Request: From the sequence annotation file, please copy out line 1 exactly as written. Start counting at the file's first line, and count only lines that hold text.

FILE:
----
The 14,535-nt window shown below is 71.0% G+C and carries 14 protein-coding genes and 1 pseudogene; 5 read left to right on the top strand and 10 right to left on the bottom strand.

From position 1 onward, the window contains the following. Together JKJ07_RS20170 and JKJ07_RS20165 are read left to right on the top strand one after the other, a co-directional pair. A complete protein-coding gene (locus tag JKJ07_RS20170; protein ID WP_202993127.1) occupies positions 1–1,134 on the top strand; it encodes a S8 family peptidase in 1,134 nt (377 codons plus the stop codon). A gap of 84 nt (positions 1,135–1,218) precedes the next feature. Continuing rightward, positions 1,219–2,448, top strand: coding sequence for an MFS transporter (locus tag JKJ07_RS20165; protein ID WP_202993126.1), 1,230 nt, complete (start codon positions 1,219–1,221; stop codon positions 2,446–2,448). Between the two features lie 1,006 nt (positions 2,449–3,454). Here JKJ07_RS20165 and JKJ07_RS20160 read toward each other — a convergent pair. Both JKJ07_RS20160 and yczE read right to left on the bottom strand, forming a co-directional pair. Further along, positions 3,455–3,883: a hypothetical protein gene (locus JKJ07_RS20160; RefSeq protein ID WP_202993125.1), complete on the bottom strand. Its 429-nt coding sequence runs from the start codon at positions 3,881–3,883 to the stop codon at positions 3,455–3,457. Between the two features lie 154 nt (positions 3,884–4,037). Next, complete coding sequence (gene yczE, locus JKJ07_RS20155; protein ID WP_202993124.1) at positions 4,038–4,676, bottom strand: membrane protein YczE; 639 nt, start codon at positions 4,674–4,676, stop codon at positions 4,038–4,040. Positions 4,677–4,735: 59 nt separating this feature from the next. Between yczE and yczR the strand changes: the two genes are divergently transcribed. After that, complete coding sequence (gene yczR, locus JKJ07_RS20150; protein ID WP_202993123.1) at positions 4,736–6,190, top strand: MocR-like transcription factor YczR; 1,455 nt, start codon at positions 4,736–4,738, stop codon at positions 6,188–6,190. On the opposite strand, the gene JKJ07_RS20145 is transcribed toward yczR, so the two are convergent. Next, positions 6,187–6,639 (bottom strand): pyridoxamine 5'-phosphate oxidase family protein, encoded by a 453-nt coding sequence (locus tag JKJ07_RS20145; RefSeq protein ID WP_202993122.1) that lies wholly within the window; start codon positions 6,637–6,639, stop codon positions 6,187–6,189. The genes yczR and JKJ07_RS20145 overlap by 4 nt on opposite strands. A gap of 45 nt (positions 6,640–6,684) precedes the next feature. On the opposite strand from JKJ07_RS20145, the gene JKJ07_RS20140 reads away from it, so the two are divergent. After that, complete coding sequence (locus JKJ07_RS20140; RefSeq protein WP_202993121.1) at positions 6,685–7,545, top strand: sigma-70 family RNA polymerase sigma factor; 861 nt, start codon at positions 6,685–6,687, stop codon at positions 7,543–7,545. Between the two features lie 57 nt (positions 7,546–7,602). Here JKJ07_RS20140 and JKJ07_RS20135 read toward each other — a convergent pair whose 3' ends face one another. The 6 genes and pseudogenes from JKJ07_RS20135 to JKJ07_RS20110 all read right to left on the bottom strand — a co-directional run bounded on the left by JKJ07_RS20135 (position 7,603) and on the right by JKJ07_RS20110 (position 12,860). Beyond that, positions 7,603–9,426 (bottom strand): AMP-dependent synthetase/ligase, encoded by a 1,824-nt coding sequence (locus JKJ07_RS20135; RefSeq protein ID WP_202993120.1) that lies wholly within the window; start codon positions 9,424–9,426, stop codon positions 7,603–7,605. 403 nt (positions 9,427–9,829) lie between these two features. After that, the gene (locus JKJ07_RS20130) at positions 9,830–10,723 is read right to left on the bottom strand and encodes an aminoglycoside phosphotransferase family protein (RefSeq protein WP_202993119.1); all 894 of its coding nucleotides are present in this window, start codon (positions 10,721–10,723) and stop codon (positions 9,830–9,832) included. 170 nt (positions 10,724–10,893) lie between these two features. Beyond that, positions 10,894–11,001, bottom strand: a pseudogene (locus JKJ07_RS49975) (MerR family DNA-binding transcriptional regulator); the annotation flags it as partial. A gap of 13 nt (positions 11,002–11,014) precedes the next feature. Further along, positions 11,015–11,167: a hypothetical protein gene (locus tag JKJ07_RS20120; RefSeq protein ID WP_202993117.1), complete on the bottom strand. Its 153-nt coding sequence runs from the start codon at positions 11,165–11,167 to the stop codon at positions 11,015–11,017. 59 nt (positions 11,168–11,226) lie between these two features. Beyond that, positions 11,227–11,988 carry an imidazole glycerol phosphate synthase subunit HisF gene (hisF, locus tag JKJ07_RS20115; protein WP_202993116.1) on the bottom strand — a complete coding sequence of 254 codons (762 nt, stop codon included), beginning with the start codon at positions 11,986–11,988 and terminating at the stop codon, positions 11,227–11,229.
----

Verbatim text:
The 14,535-nt window shown below is 71.0% G+C and carries 14 protein-coding genes and 1 pseudogene; 5 read left to right on the top strand and 10 right to left on the bottom strand.